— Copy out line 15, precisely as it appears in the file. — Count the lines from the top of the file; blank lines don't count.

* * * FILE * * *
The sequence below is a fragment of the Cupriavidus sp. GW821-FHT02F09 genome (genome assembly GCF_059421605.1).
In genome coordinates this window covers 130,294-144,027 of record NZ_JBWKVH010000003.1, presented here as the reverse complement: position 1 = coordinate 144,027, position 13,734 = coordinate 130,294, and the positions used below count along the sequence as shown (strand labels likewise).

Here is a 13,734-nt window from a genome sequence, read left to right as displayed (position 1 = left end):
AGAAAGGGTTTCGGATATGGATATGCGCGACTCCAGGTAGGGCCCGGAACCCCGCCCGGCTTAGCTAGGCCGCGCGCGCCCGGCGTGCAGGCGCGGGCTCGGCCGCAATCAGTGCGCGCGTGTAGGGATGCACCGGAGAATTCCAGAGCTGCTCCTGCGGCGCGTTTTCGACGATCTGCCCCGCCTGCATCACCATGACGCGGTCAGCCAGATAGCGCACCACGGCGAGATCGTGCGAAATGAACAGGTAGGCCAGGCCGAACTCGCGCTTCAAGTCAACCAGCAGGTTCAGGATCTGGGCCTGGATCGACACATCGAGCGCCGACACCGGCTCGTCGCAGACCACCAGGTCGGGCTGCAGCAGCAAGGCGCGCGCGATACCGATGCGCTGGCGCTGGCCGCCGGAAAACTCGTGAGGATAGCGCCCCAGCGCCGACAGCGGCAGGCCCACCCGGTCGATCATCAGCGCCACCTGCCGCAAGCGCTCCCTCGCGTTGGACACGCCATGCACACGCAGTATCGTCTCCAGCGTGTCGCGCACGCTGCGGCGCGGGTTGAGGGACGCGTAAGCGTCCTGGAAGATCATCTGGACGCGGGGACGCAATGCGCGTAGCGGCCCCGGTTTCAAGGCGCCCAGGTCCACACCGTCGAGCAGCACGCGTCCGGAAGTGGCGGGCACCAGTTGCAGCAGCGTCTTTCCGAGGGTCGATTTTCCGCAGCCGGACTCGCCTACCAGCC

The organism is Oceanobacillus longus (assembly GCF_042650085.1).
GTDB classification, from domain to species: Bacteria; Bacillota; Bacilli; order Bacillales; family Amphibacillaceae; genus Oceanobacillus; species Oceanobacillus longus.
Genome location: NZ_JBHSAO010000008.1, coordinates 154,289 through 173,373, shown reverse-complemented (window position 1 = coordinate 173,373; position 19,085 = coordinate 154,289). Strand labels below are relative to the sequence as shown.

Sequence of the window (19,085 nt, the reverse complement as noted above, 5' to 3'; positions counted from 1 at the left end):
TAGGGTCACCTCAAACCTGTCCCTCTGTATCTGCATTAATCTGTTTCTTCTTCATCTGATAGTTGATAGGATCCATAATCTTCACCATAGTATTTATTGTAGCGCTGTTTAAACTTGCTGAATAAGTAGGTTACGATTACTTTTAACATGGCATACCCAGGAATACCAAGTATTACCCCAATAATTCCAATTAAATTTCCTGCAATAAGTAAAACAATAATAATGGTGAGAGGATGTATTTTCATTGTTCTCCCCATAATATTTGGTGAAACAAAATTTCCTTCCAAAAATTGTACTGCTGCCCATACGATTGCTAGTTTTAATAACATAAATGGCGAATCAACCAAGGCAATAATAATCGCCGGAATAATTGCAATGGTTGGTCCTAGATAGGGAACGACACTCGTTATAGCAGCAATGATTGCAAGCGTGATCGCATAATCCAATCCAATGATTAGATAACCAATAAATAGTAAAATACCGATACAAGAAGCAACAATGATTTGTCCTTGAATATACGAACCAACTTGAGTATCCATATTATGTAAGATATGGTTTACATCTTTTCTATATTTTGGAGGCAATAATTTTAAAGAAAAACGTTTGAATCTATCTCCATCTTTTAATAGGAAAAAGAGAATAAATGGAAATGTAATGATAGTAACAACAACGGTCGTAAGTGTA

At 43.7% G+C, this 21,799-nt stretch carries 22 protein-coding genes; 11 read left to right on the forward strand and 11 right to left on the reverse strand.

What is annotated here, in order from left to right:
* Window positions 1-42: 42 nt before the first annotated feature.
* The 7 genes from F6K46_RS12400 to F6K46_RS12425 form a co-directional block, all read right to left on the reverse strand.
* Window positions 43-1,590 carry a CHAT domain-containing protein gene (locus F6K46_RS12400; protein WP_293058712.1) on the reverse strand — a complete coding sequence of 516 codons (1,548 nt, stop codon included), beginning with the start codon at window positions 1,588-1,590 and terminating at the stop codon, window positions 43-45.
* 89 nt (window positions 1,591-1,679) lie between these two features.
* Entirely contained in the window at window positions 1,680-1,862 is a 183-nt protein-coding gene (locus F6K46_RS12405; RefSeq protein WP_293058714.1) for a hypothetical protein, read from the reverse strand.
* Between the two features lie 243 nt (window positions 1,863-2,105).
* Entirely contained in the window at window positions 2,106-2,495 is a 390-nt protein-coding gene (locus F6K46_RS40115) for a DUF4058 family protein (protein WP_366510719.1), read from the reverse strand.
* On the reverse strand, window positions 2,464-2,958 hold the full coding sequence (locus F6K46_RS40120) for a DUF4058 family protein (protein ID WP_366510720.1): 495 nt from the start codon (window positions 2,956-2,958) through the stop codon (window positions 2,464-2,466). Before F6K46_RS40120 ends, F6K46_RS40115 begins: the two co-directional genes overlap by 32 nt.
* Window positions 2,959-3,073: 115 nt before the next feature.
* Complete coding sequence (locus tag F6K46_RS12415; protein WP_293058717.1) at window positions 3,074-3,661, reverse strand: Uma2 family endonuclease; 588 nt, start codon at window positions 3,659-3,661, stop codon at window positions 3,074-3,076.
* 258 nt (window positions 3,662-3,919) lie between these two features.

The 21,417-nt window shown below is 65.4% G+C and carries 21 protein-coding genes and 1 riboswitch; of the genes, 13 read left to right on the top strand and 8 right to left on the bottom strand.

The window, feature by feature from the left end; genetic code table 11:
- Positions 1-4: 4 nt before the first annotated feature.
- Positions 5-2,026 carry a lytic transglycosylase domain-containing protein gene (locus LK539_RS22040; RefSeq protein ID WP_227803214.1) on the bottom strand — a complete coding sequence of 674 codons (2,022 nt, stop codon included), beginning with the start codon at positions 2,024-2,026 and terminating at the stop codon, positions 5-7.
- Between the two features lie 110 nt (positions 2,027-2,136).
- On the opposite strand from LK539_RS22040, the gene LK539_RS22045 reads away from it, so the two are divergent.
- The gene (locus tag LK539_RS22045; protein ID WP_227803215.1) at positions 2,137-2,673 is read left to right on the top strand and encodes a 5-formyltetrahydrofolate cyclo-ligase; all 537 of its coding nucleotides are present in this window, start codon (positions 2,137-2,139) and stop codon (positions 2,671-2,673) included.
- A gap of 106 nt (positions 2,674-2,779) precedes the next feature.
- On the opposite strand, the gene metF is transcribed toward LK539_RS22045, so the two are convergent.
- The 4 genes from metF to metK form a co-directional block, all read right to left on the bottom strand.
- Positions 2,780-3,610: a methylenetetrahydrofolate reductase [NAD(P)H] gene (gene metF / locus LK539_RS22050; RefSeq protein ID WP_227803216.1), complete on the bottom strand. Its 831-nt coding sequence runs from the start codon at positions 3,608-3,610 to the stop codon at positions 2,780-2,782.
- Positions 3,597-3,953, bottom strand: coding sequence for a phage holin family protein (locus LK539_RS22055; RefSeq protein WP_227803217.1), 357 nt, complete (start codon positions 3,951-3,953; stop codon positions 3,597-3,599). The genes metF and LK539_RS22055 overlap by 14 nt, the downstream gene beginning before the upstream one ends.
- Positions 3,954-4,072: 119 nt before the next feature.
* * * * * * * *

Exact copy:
* 89 nt (window positions 1,591-1,679) lie between these two features.